I can't quite remember how we got onto the topic, but a friend of mine recently sent me a link to an article about Unit 731 and it once again set me to thinking about how completely fucked up we are as a species.
To very briefly summarise, Unit 731 was a secret research facility in Japan during the second world war, which specialised in chemical and biological warfare.
What set them apart from similar research facilities was that all their testing was done on living human beings. And we're not just limiting ourselves to healthy military volunteers here. In fact there weren't any healthy military volunteers. We are talking about experimentation done on living men, women children and babies against their will.
In terms of war atrocities, Unit 731 vastly outweighs anything the Nazis did (with the possible exception of Josef Mengele) in terms of individual acts of brutality.
Noted experiments included live dissections without anaesthetic, staking prisoners of war to the ground in circular patterns, then detonating bombs in the middle to find out who died the quickest, amputations (again without anaesthetic) followed by deliberately reattaching the limbs to the wrong parts of the body, tracheotomies, where the esophagus was attached directly to the intestines, full blood transfusions with horses blood, injecting horse urine directly into the kidneys, and the deliberate freezing of limbs to study untreated gangrene and necrosis and more.
There are images of some of these experiments available if you search Google images, but I seriously wouldn't do that unless you have a strong stomach and consider yourself to be quite unshockable. I'm serious. Don't say I didn't warn.
Reading about that led me onto reading about the Nanking Massacre, again during world war 2, which is yet another widely unpublicised and completely disgusting chapter in human history. And this happened not even one hundred years ago.
By this point you are probably wondering why I don't just read articles about rainbows and kittens. Well this blog, whilst masquerading under the guise of a blog about film, is more about misanthropy. And that's not just my perceived misanthropic tendencies. I like to think of this as my way of documenting the things fundamentally wrong with humans that not an awful lot of people pick up on.
The Nanking Massacre and Unit 731 are both examples of how the power of suggestion can be used to horrific effect.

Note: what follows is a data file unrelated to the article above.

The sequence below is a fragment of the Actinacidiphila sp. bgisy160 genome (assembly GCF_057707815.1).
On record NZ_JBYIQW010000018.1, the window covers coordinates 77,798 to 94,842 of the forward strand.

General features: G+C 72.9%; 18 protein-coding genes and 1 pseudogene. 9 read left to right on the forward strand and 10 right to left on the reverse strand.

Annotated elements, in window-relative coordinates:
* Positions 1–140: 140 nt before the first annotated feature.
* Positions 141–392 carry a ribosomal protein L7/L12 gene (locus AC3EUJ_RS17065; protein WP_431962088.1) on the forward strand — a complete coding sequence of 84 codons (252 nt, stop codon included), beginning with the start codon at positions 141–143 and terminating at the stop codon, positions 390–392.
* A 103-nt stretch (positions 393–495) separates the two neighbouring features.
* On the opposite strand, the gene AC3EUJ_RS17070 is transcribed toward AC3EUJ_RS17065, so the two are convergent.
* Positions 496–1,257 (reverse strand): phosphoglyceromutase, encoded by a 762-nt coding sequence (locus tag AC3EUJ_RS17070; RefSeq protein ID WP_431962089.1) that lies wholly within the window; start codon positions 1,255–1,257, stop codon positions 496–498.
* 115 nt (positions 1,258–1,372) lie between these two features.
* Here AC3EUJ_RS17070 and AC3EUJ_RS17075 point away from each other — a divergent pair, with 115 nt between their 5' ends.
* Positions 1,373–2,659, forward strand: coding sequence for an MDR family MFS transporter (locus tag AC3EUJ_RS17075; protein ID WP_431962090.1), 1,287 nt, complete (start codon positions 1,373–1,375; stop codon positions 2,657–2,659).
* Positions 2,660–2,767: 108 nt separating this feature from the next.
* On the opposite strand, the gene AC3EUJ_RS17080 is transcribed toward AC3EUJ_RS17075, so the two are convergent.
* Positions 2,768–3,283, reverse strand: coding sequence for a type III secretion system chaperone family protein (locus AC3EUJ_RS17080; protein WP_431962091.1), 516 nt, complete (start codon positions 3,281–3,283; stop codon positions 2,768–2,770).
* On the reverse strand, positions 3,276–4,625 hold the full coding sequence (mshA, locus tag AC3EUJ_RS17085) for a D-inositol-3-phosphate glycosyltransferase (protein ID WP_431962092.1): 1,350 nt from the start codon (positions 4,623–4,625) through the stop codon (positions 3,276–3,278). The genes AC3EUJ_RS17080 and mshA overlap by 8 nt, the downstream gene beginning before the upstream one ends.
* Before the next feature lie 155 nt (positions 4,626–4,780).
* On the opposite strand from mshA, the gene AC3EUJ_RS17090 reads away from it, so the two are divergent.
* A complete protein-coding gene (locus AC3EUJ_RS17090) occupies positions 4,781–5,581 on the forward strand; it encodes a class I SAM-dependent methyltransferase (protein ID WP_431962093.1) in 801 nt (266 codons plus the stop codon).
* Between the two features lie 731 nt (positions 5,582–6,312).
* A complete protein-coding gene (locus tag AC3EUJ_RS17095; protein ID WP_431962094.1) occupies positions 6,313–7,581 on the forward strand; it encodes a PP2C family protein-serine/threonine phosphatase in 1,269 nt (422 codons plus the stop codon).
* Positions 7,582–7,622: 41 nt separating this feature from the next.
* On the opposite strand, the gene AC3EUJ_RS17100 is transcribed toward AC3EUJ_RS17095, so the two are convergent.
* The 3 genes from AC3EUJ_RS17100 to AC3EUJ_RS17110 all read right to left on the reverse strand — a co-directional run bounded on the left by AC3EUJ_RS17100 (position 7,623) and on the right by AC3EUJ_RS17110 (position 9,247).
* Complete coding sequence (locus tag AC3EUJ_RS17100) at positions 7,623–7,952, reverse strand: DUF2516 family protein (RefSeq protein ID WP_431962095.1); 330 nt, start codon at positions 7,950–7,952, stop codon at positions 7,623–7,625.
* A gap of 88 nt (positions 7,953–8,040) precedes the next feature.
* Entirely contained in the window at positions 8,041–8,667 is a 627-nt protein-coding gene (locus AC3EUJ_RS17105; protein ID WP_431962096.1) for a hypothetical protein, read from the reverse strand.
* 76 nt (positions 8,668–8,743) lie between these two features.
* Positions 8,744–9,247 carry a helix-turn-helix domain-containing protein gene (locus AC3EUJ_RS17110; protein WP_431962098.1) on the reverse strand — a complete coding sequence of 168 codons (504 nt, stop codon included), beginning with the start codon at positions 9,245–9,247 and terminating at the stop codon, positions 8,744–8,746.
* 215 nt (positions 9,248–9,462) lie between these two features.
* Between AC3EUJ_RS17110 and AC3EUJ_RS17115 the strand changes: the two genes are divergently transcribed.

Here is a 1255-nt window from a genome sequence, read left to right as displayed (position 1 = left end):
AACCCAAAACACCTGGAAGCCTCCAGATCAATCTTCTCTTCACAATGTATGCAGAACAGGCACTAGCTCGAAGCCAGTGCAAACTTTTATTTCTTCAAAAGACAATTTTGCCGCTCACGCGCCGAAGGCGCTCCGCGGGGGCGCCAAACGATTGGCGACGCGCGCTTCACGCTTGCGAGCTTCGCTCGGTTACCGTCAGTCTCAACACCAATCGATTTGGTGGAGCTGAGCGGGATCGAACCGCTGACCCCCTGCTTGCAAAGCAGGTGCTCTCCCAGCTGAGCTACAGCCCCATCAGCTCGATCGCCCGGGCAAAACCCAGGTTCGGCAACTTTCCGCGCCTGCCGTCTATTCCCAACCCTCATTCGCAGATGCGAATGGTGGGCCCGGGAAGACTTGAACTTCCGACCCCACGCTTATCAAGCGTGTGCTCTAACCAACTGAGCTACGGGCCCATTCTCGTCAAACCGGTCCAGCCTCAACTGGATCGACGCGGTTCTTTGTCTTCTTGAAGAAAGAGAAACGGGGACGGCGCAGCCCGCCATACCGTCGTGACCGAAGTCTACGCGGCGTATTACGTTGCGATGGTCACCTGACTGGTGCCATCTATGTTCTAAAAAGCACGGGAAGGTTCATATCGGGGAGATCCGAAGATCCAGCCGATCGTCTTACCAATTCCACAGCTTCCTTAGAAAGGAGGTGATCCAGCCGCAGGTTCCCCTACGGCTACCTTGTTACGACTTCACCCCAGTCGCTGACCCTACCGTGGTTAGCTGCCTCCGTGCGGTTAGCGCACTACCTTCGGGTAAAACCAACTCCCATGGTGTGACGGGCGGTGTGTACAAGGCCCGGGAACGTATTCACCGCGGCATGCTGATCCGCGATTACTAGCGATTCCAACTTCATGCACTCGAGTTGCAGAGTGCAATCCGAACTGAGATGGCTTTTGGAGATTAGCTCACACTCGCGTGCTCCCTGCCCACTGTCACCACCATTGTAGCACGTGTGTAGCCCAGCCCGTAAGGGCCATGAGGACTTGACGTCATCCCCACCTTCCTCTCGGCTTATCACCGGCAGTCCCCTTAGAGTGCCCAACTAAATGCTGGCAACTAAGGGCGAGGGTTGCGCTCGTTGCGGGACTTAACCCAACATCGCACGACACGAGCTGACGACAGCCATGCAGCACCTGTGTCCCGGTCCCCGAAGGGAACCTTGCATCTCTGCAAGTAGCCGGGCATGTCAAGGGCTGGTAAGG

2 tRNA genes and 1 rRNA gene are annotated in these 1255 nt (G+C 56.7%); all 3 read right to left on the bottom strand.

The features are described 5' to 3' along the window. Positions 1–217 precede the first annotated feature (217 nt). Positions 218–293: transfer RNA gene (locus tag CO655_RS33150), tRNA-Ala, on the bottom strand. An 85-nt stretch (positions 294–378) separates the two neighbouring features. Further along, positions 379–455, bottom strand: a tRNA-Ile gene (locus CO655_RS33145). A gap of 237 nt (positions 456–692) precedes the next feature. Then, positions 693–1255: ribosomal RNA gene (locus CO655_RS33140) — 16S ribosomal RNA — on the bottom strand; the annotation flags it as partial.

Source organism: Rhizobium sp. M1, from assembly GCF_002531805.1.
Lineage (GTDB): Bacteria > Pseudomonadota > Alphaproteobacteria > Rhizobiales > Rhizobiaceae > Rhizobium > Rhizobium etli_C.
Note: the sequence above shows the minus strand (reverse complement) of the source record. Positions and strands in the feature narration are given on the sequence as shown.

The behaviour of the people involved in both cases stems from a law that was passed in Japan by Emperor Hirohito that decreed that Chinese prisoners of war were officially not human beings. In the case of Unit 731, prisoners were referred to as "Maruto" meaning logs, or wood. This was partially a joke, down to the fact that the official cover story for Unit 731 was that it was lumber mill but it also tells of the attitudes of the doctors towards the patients. These were not even human beings being tortured, but inanimate objects.
After reading about these two subjects and wondering how people could actually do these things, I ended up reading about Stanley Milgram's famous social psychology experiment and also came across an interesting phrase, "The Banality Of Evil".
What this phrase expresses is the idea that ordinary people like you and me can unwittingly become agents of a terrible evil, simply through changes in culture, language, morality etc...
The truly horrific part is that the doctors involved in Unit 731 and the soldiers involved in the Nanking Massacre can cope with what they have done, because they were programmed to believe what they were doing was OK. It doesn't take evil people to commit evil.
Unit 731 was run by Shirō Ishi, who was undoubtably what you would call evil, but is the same true of the people he was in charge of?
This is what led me on to reading about the Milgram Experiment. That link goes to the third part of his experiment which is definitely the most interesting. I strongly recommend you watch the full 15 minutes of it.
The Milgram experiment was set up in the 50's to look into the social circumstances which led to Nazi Germany. Stanley Milgram had a theory that not every single person living within Germany was "evil". It's statistically impossible. His experiment was set up to determine how far ordinary people would go when being guided by a perceived authority.
The experiment was simple: whilst posing as a scientist investigating how memory develops, two people were brought into a room to undergo the experiment. One of them was the genuine subject, the other an actor. The subject did not know the other man was an actor.
They were assigned roles "Teacher" and "Learner" by lottery, but the lottery was rigged so that the subject was always the "Teacher". The "Learner" was then strapped into a chair and hooked up to an electric shock machine, whilst the "Teacher" then read out word pairs which the other person had to remember. For each word pair he got wrong, the "Learner" would receive an electric shock. This started out mildly, but the voltage was increased with every wrong answer, until it reached 450 volts.
All the while, the actor, in another room, was playing tape recordings as the voltage went up, saying he had a heart problem and that he wanted to be let out of the chair. After a point, the tape recordings stopped altogether and no further answers were given.